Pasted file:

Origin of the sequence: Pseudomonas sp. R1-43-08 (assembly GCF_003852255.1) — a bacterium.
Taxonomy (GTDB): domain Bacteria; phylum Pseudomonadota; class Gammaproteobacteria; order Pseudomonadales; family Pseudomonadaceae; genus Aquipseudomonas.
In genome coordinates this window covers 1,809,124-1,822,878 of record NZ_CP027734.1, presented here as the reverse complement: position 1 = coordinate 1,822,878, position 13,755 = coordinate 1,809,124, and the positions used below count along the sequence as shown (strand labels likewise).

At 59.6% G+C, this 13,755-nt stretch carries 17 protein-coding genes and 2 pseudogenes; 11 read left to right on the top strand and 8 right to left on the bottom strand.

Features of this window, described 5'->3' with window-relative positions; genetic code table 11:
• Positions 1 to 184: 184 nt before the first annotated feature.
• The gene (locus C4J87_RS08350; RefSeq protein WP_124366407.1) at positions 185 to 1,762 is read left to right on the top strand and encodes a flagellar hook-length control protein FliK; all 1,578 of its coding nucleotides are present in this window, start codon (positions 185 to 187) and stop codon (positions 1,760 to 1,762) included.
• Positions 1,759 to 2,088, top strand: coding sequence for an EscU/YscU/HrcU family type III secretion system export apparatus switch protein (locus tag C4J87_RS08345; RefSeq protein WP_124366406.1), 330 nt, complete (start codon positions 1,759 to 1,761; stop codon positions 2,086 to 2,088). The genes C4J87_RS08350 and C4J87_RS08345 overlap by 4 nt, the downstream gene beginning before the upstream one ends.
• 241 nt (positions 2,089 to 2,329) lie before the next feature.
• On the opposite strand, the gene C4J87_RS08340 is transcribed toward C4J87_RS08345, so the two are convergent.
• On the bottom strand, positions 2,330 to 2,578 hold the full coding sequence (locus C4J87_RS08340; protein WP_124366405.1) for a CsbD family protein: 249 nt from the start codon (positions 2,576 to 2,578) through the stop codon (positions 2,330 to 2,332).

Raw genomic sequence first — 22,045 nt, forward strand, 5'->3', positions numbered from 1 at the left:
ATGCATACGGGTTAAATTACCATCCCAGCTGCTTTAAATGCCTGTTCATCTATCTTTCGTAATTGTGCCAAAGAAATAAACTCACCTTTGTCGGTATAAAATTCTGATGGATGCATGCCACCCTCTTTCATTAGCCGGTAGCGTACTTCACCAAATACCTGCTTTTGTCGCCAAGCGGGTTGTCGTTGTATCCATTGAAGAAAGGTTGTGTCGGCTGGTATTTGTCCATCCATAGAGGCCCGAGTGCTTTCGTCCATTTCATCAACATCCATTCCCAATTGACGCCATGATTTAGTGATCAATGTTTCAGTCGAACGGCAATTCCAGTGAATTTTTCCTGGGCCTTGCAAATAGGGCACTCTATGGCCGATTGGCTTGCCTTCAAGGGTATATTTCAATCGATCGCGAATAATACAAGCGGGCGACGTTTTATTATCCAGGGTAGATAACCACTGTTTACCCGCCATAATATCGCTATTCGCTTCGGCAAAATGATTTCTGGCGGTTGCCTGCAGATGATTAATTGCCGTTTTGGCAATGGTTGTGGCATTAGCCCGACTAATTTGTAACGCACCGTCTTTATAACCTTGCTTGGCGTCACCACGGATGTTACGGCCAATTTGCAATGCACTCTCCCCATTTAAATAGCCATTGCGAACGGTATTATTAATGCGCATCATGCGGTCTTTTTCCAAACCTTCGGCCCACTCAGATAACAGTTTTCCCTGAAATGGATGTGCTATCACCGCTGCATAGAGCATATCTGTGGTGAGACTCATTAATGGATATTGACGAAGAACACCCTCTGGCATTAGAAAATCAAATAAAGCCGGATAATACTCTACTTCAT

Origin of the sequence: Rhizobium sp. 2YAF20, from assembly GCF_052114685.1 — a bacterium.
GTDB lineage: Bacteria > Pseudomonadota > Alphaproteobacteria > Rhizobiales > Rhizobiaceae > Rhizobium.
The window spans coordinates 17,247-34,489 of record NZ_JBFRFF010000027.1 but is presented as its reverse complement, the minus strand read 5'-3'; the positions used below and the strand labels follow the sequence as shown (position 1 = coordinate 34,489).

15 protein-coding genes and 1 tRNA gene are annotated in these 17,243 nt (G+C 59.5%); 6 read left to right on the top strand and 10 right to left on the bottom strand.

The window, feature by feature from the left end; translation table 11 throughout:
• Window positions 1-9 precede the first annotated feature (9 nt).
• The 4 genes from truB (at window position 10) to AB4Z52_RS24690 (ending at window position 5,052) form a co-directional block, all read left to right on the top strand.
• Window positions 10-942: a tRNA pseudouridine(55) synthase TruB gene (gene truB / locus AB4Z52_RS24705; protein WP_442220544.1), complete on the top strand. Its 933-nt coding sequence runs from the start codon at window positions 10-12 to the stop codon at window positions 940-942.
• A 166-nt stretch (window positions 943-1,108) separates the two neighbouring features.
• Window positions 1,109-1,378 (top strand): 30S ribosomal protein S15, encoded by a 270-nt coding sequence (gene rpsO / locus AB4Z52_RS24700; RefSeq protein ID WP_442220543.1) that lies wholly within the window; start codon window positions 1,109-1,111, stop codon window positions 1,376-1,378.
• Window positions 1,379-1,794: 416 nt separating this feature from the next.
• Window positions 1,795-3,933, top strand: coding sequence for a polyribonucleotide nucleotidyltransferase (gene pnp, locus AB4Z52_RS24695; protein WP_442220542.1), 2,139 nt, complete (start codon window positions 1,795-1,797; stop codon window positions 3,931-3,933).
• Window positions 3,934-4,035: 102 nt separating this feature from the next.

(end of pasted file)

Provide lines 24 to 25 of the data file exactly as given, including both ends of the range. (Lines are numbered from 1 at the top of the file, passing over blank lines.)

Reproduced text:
• Window positions 1,379-1,794: 416 nt separating this feature from the next.
• Window positions 1,795-3,933, top strand: coding sequence for a polyribonucleotide nucleotidyltransferase (gene pnp, locus AB4Z52_RS24695; protein WP_442220542.1), 2,139 nt, complete (start codon window positions 1,795-1,797; stop codon window positions 3,931-3,933).